In the March issue of WellnessRx we reported the decision in EEOC v. Flambeau, where a federal court ruled against the Equal Employment Opportunity Commission (EEOC).
The court found that an employer did not violate the Americans with Disabilities Act (ADA) when it required employees to complete a health risk assessment and to undergo biometric testing in order to participate in the company’s group health plan.
Two months later, the EEOC issued its final rule outlining the requirements for wellness programs to be compliant with the ADA. And the law is no longer in Flambeau’s favor.
Before we evaluate the new ADA rule, let’s back up a few years. Remember the HIPAA Nondiscrimination Rules issued in 2013?
Those rules divided wellness programs into two categories: “participation-based” and “health-contingent” programs. Participation-based programs that do not require an individual to meet a specific health standard in order to obtain a reward (or where no reward is offered) are not considered discriminatory under HIPAA (assuming participation in the program is made available to all similarly situated individuals).
By contrast, health-contingent programs – those that require individuals to satisfy a specified health standard in order to obtain a reward – must adhere to five safeguards known as the HIPAA Nondiscrimination Rules (read about them here).
Beginning January 1, 2017, employers that sponsor group health plans have one more set of regulations to adhere to. While the new ADA rule attempts to align with the HIPAA Nondiscrimination Rules as closely as possible, there are notable differences. The EEOC explicitly states that compliance with the HIPAA Nondiscrimination Rules is not determinative of compliance with the ADA.
In order to comply with the new ADA rule, employer-sponsored wellness programs that utilize HRAs or biometric screenings must make participation voluntary, and:
- Must make the program reasonably designed to promote health or prevent disease;
- May not require participation;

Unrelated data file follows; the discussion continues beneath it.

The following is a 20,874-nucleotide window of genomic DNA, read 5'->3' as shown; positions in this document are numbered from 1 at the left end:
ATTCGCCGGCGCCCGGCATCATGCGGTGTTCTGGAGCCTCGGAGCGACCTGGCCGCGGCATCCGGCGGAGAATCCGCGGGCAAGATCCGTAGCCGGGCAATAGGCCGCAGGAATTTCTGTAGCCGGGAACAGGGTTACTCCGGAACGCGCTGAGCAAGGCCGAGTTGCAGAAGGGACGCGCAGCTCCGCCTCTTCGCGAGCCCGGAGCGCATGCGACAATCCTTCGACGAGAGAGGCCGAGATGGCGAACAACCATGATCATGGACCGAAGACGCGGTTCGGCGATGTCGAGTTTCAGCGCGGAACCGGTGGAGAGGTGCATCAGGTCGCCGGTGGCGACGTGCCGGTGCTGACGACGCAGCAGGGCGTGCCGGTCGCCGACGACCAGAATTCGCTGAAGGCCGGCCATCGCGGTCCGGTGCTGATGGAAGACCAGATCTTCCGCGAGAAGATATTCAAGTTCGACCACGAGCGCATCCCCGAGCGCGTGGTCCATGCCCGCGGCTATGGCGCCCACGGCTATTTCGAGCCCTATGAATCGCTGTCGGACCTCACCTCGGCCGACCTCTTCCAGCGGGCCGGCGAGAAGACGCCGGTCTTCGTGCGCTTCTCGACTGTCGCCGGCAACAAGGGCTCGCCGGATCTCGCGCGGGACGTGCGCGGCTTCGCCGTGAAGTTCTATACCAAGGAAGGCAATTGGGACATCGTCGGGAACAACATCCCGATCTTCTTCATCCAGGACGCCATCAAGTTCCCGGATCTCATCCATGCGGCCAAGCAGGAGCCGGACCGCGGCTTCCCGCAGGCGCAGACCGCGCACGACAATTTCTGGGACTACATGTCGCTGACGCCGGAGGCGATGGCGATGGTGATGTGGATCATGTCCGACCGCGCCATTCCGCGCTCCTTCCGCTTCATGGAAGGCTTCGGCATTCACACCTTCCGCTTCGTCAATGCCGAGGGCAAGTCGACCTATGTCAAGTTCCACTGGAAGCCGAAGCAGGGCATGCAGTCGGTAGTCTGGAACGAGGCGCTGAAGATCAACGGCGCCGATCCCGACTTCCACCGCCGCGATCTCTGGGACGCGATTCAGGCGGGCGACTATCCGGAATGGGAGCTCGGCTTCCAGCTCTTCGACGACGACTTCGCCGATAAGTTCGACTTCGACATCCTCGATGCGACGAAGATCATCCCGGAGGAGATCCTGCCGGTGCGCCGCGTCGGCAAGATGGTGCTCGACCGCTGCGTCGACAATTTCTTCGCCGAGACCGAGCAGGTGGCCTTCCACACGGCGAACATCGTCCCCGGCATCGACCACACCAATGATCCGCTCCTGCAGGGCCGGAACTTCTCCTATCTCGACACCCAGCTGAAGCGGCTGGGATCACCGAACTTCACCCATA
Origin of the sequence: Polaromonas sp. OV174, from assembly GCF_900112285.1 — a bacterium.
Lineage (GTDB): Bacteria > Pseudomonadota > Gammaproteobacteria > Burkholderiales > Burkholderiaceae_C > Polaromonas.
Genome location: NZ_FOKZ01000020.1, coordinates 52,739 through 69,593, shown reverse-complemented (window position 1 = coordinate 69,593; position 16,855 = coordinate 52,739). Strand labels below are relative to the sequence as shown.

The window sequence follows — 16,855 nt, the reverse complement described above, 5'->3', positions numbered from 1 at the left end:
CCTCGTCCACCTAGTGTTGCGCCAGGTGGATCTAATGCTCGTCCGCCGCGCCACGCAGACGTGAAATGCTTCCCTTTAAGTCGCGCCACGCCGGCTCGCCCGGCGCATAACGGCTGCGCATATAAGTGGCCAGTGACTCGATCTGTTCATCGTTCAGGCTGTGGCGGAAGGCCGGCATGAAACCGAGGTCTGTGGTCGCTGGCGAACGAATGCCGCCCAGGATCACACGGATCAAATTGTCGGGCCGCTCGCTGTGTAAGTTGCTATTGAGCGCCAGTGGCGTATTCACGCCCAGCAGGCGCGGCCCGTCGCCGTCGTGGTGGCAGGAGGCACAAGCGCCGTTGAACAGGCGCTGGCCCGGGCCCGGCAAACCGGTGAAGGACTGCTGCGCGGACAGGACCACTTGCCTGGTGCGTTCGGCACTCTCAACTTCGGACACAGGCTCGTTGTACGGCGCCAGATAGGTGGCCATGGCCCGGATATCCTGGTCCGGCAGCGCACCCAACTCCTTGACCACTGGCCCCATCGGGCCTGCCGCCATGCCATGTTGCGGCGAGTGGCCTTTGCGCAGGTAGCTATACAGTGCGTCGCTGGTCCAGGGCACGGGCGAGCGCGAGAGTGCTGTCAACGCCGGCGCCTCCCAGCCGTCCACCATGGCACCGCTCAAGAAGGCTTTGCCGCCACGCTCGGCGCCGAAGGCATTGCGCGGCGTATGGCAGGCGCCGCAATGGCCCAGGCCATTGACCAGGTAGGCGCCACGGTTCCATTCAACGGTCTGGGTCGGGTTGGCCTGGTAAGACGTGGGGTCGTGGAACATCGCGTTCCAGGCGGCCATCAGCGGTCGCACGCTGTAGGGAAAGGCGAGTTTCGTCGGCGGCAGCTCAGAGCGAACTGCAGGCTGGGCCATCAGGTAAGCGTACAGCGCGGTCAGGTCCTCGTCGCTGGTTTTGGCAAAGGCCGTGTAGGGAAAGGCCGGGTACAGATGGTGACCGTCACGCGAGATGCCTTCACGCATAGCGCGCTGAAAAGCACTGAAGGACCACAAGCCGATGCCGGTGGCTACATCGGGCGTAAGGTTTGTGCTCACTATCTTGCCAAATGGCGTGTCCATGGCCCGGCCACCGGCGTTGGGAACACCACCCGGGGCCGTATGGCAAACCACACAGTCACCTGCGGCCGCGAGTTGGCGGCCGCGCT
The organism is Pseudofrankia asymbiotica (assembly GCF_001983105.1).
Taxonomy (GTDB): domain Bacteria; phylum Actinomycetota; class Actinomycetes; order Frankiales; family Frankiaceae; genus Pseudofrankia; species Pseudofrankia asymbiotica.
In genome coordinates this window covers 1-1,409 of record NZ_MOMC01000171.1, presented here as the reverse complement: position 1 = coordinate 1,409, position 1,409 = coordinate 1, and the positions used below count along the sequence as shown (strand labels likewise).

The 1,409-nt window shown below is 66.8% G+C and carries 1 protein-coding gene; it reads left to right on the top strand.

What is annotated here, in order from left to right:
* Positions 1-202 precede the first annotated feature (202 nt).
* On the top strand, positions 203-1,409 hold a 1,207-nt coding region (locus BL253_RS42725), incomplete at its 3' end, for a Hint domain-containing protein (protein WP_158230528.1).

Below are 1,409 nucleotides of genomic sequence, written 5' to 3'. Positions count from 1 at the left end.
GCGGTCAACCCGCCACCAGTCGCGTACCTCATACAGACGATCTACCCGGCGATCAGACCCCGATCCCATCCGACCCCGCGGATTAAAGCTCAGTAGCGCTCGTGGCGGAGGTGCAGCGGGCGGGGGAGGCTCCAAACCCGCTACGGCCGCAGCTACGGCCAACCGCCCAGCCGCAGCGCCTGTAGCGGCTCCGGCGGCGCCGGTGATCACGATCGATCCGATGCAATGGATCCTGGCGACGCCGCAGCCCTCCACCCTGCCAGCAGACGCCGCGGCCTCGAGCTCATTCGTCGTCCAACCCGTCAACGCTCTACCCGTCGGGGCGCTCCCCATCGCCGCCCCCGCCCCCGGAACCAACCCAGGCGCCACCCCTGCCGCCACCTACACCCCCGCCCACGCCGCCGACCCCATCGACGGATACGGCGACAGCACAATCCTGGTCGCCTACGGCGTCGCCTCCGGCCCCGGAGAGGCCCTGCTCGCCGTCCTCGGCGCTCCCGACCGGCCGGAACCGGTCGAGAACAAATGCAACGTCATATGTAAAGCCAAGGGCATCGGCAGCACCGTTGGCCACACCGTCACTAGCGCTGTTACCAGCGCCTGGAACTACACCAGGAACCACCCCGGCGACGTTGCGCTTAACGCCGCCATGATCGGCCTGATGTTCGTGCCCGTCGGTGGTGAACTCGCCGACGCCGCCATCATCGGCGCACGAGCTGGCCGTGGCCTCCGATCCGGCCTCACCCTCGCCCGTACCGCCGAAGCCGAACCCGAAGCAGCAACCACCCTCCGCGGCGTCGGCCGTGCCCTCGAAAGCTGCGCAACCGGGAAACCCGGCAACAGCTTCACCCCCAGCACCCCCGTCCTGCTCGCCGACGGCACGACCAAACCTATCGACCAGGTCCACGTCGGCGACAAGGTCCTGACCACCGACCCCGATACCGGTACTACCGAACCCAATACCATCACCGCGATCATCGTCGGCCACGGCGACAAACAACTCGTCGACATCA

- May not deny access to health insurance or benefits to an employee who does not participate (this was the issue in Flambeau);
- May not retaliate against, interfere with, coerce, intimidate, or threaten any employee who does not participate or fails to achieve certain health outcomes;
- Must provide a notice, in easy to understand language, that explains the medical information that will be obtained, how it will be used, who will receive it, the restrictions on disclosure, and the methods the covered entity uses to prevent improper disclosure of sensitive information; and
- Must limit the incentive to 30 percent of the total cost of the plan in which the employee is enrolled. (While HIPAA places no limits on incentives for participatory wellness programs, the ADA 30-percent rule applies regardless of whether the wellness program is participation-based or a health-contingent wellness program.)
Moreover, the ADA rule imposes two new confidentiality requirements on businesses, requiring that:
- Employers may only receive information collected by a wellness program in aggregate form – personally identifiable information may only be used if necessary for the employer to administer its own wellness program (employers acting in this capacity must certify to the group health plan that it will safeguard and not improperly use or share the information); and